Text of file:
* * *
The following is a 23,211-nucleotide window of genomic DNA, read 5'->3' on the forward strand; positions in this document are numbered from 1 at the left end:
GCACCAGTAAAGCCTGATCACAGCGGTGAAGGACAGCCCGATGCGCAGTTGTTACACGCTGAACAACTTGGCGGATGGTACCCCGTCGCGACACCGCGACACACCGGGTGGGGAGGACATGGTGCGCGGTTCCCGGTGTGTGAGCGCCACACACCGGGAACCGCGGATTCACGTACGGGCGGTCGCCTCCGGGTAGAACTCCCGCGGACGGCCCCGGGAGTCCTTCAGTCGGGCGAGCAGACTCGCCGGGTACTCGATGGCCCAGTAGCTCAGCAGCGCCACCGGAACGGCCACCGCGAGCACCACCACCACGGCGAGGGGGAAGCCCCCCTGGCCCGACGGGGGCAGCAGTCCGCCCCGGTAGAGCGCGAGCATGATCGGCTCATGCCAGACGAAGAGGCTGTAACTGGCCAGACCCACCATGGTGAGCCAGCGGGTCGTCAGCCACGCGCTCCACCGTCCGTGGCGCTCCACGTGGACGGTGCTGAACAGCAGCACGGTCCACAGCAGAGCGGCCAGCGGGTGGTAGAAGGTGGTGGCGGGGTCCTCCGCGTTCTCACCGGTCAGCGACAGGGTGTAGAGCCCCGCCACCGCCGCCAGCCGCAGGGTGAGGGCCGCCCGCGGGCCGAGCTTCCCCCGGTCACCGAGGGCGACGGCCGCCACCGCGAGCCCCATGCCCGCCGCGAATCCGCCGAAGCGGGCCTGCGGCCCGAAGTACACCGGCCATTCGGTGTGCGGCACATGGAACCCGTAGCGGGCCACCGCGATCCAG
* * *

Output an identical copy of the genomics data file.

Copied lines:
The following is a 23,211-nucleotide window of genomic DNA, read 5'->3' on the forward strand; positions in this document are numbered from 1 at the left end:
GCACCAGTAAAGCCTGATCACAGCGGTGAAGGACAGCCCGATGCGCAGTTGTTACACGCTGAACAACTTGGCGGATGGTACCCCGTCGCGACACCGCGACACACCGGGTGGGGAGGACATGGTGCGCGGTTCCCGGTGTGTGAGCGCCACACACCGGGAACCGCGGATTCACGTACGGGCGGTCGCCTCCGGGTAGAACTCCCGCGGACGGCCCCGGGAGTCCTTCAGTCGGGCGAGCAGACTCGCCGGGTACTCGATGGCCCAGTAGCTCAGCAGCGCCACCGGAACGGCCACCGCGAGCACCACCACCACGGCGAGGGGGAAGCCCCCCTGGCCCGACGGGGGCAGCAGTCCGCCCCGGTAGAGCGCGAGCATGATCGGCTCATGCCAGACGAAGAGGCTGTAACTGGCCAGACCCACCATGGTGAGCCAGCGGGTCGTCAGCCACGCGCTCCACCGTCCGTGGCGCTCCACGTGGACGGTGCTGAACAGCAGCACGGTCCACAGCAGAGCGGCCAGCGGGTGGTAGAAGGTGGTGGCGGGGTCCTCCGCGTTCTCACCGGTCAGCGACAGGGTGTAGAGCCCCGCCACCGCCGCCAGCCGCAGGGTGAGGGCCGCCCGCGGGCCGAGCTTCCCCCGGTCACCGAGGGCGACGGCCGCCACCGCGAGCCCCATGCCCGCCGCGAATCCGCCGAAGCGGGCCTGCGGCCCGAAGTACACCGGCCATTCGGTGTGCGGCACATGGAACCCGTAGCGGGCCACCGCGATCCAG